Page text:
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Try not to get bogged down in intellectual answers. Even if you know answers, see if you can connect to your feelings about it and notice whether any other thoughts,feelings, associations, or memories come to you spontaneously. Sometimes best stuff just suddenly occurs to us.
Next, find an opportunity when you and your lover aren't rushed or distracted, and share how you are feeling about issue. When mentioning something about her/his behavior that affects you, phrase it within your own experience ("When I think that you are not listening to me I feel...I then worry that...it reminds me of...which feels... to me).
Even when you want to mention something that your lover does, focus on you and your deeper responses. You may want to ask for something specific ("Could we set aside times to listen to each other?") which your lover can consider, but initially it is usually best to have you and your lover listen to and understand each others' deeper responses.
You might be tempted to leap to a solution, but this is only beginning. If you settle on a solution too quickly, you could miss something that still needs to be unearthed.
The listener's job is to listen attentively and to verbalize understanding for other's feelings, regardless of whether or not listener agrees with her/his lover's perception of events. For example, maybe you think that you're one who's always listening to your lover, and it is s/he who doesn't listen to you. It's okay that you do not agree with her/his version of reality, but for now, offer only your understanding of how s/he feels and what it means to her/him. It is important that you suspend your difference of opinion and only offer understanding.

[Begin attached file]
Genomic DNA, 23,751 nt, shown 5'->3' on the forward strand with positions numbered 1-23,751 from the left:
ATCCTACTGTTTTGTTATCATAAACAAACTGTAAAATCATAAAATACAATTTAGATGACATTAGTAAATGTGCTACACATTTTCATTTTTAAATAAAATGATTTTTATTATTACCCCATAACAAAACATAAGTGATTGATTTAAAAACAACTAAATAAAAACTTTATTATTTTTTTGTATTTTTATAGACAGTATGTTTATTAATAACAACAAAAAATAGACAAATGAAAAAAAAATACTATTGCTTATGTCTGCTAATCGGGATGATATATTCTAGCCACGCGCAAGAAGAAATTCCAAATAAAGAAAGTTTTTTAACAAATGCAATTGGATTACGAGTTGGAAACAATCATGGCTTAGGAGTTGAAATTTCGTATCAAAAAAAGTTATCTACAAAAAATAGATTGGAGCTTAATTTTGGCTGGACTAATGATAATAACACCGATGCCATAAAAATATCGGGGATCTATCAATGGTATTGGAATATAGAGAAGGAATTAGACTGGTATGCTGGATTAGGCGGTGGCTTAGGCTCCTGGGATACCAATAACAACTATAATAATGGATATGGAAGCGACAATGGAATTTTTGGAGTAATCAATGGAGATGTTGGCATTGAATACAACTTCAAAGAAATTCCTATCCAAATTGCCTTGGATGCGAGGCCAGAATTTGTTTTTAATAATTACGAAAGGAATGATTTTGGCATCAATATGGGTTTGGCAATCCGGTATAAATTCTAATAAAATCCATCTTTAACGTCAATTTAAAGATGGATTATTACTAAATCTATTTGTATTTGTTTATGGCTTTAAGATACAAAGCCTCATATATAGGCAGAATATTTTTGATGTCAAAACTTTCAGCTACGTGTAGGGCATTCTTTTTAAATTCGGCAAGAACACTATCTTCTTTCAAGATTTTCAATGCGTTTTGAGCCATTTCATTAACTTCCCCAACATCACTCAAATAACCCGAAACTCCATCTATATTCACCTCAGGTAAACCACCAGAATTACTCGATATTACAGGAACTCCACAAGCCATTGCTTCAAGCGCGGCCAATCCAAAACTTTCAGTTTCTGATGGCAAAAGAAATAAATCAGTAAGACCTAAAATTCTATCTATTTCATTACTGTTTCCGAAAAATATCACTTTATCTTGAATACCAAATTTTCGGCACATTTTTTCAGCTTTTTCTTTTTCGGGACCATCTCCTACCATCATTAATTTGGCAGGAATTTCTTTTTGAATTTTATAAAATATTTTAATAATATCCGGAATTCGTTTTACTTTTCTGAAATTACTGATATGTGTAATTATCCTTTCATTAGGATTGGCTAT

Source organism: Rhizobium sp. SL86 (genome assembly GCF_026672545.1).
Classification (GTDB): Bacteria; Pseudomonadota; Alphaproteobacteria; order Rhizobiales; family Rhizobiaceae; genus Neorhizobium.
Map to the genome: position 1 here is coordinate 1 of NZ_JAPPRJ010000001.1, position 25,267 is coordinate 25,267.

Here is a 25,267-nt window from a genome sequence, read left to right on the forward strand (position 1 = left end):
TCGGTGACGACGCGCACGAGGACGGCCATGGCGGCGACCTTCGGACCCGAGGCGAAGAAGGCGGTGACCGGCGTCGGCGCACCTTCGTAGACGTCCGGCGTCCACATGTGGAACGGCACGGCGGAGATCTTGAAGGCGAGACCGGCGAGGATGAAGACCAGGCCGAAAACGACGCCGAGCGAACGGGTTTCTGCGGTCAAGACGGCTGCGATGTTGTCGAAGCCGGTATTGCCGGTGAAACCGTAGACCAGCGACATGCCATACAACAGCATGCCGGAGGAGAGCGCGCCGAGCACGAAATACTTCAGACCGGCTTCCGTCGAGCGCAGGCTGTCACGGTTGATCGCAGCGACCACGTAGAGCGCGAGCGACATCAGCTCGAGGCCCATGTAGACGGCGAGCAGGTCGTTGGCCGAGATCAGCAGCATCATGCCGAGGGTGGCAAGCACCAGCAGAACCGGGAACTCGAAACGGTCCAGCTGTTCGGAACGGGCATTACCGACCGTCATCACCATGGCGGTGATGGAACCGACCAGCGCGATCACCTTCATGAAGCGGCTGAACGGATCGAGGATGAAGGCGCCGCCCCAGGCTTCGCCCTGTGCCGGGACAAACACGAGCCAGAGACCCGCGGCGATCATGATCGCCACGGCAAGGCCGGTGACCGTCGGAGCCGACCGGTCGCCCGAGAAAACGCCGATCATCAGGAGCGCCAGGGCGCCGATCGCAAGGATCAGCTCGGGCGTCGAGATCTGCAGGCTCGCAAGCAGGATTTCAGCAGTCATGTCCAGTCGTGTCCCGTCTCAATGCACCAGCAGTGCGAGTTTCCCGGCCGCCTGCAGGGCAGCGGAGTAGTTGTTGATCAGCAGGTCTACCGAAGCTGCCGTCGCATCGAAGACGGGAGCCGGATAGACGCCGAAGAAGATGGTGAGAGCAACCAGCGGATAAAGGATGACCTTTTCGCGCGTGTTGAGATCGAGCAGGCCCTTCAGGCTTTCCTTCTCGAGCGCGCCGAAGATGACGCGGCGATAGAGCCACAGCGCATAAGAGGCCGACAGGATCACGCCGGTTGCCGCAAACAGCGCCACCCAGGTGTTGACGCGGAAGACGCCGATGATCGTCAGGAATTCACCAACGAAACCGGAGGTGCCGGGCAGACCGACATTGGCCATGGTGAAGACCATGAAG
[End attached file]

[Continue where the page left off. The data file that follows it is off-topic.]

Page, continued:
When you're finished with that, switch roles. Feel free, as one who just listened, to say somethng like "When I hear you say that, I feel...because I believe that I do listen....This reminds me of...and I feel...and I don't know what else to do. I feel that you don't listen to me. When this happens I feel...." It's important to not argue about who does or doesn't listen, or what you each do, but rather, original speaker should now listen and offer understanding for how it must feel. Keep going back and forth and see what happens. You may not notice anything for a while, but you might. If you don't, try not to worry or rush process; something usually shifts over time, especially if you keep going deeper. You never know what you might discover - it may be a completely different issue than you originally thought. Only by staying with your deeper feelings and reactions will you discover what is underneath arguments.
By each of you truly understanding others' perspective without judgement, you'll be able to move through this barrier in your relationship. Stick with formula, even if it feels unnatural, and you may find that two of you are laughing about what started whole disagreement.
Kali Munro, M.Ed., is an online therapist with a private practice in Toronto. She provides free online resources including self-help articles, e-books, self-quizzes, and inspirational quotes and poetry at her website, http://www.KaliMunro.com She facilitates an online discussion board too.
Her specialties include relationships, sexual abuse, lesbians, and gay men, dissociation and PTSD. You can email her at mailto:email@KaliMunro.com